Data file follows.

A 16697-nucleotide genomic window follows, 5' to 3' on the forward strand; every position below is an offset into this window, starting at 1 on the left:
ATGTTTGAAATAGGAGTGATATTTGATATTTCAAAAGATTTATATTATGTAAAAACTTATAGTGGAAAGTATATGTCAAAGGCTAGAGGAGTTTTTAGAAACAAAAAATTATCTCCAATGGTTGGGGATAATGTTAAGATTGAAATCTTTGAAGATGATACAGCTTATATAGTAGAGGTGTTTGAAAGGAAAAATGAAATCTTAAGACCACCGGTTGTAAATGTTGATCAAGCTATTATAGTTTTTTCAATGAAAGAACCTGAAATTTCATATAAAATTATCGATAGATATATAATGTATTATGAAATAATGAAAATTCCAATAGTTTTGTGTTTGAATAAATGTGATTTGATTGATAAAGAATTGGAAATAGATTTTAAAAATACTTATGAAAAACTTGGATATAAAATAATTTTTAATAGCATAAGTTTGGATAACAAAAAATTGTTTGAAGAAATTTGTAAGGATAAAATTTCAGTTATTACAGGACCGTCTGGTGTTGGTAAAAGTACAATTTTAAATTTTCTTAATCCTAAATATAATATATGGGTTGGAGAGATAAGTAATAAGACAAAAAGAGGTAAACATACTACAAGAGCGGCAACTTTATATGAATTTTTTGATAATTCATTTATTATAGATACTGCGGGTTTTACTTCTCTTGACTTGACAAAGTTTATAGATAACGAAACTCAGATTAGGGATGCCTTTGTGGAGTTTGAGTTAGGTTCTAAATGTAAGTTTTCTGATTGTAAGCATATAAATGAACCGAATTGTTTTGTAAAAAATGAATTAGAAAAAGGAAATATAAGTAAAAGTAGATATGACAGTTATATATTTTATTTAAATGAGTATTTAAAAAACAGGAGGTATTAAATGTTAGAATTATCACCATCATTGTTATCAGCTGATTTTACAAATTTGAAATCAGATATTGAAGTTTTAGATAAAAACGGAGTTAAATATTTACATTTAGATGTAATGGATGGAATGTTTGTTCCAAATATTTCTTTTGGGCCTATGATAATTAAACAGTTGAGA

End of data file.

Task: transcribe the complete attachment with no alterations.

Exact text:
A 16697-nucleotide genomic window follows, 5' to 3' on the forward strand; every position below is an offset into this window, starting at 1 on the left:
ATGTTTGAAATAGGAGTGATATTTGATATTTCAAAAGATTTATATTATGTAAAAACTTATAGTGGAAAGTATATGTCAAAGGCTAGAGGAGTTTTTAGAAACAAAAAATTATCTCCAATGGTTGGGGATAATGTTAAGATTGAAATCTTTGAAGATGATACAGCTTATATAGTAGAGGTGTTTGAAAGGAAAAATGAAATCTTAAGACCACCGGTTGTAAATGTTGATCAAGCTATTATAGTTTTTTCAATGAAAGAACCTGAAATTTCATATAAAATTATCGATAGATATATAATGTATTATGAAATAATGAAAATTCCAATAGTTTTGTGTTTGAATAAATGTGATTTGATTGATAAAGAATTGGAAATAGATTTTAAAAATACTTATGAAAAACTTGGATATAAAATAATTTTTAATAGCATAAGTTTGGATAACAAAAAATTGTTTGAAGAAATTTGTAAGGATAAAATTTCAGTTATTACAGGACCGTCTGGTGTTGGTAAAAGTACAATTTTAAATTTTCTTAATCCTAAATATAATATATGGGTTGGAGAGATAAGTAATAAGACAAAAAGAGGTAAACATACTACAAGAGCGGCAACTTTATATGAATTTTTTGATAATTCATTTATTATAGATACTGCGGGTTTTACTTCTCTTGACTTGACAAAGTTTATAGATAACGAAACTCAGATTAGGGATGCCTTTGTGGAGTTTGAGTTAGGTTCTAAATGTAAGTTTTCTGATTGTAAGCATATAAATGAACCGAATTGTTTTGTAAAAAATGAATTAGAAAAAGGAAATATAAGTAAAAGTAGATATGACAGTTATATATTTTATTTAAATGAGTATTTAAAAAACAGGAGGTATTAAATGTTAGAATTATCACCATCATTGTTATCAGCTGATTTTACAAATTTGAAATCAGATATTGAAGTTTTAGATAAAAACGGAGTTAAATATTTACATTTAGATGTAATGGATGGAATGTTTGTTCCAAATATTTCTTTTGGGCCTATGATAATTAAACAGTTGAGA